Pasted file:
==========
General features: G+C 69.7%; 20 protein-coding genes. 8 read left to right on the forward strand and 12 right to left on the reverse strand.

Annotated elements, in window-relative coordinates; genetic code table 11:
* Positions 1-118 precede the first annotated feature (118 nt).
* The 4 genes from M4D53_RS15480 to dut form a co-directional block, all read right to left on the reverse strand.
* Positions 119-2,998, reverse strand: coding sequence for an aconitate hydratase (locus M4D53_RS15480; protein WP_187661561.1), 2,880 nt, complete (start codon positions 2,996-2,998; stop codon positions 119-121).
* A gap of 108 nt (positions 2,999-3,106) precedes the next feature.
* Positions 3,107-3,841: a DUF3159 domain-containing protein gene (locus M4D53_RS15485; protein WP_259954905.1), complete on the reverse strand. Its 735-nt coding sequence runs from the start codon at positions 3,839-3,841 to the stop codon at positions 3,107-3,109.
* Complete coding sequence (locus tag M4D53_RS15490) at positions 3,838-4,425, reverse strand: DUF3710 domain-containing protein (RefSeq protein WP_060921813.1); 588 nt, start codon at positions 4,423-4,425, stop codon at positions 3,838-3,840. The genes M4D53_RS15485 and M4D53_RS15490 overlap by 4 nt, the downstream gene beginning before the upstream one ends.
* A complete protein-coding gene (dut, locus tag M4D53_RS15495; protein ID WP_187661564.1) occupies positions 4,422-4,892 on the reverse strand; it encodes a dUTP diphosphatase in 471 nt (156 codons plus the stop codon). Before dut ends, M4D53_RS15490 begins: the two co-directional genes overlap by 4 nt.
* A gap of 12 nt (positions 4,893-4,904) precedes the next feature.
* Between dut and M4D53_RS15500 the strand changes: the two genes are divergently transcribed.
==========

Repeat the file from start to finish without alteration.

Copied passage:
General features: G+C 69.7%; 20 protein-coding genes. 8 read left to right on the forward strand and 12 right to left on the reverse strand.

Annotated elements, in window-relative coordinates; genetic code table 11:
* Positions 1-118 precede the first annotated feature (118 nt).
* The 4 genes from M4D53_RS15480 to dut form a co-directional block, all read right to left on the reverse strand.
* Positions 119-2,998, reverse strand: coding sequence for an aconitate hydratase (locus M4D53_RS15480; protein WP_187661561.1), 2,880 nt, complete (start codon positions 2,996-2,998; stop codon positions 119-121).
* A gap of 108 nt (positions 2,999-3,106) precedes the next feature.
* Positions 3,107-3,841: a DUF3159 domain-containing protein gene (locus M4D53_RS15485; protein WP_259954905.1), complete on the reverse strand. Its 735-nt coding sequence runs from the start codon at positions 3,839-3,841 to the stop codon at positions 3,107-3,109.
* Complete coding sequence (locus tag M4D53_RS15490) at positions 3,838-4,425, reverse strand: DUF3710 domain-containing protein (RefSeq protein WP_060921813.1); 588 nt, start codon at positions 4,423-4,425, stop codon at positions 3,838-3,840. The genes M4D53_RS15485 and M4D53_RS15490 overlap by 4 nt, the downstream gene beginning before the upstream one ends.
* A complete protein-coding gene (dut, locus tag M4D53_RS15495; protein ID WP_187661564.1) occupies positions 4,422-4,892 on the reverse strand; it encodes a dUTP diphosphatase in 471 nt (156 codons plus the stop codon). Before dut ends, M4D53_RS15490 begins: the two co-directional genes overlap by 4 nt.
* A gap of 12 nt (positions 4,893-4,904) precedes the next feature.
* Between dut and M4D53_RS15500 the strand changes: the two genes are divergently transcribed.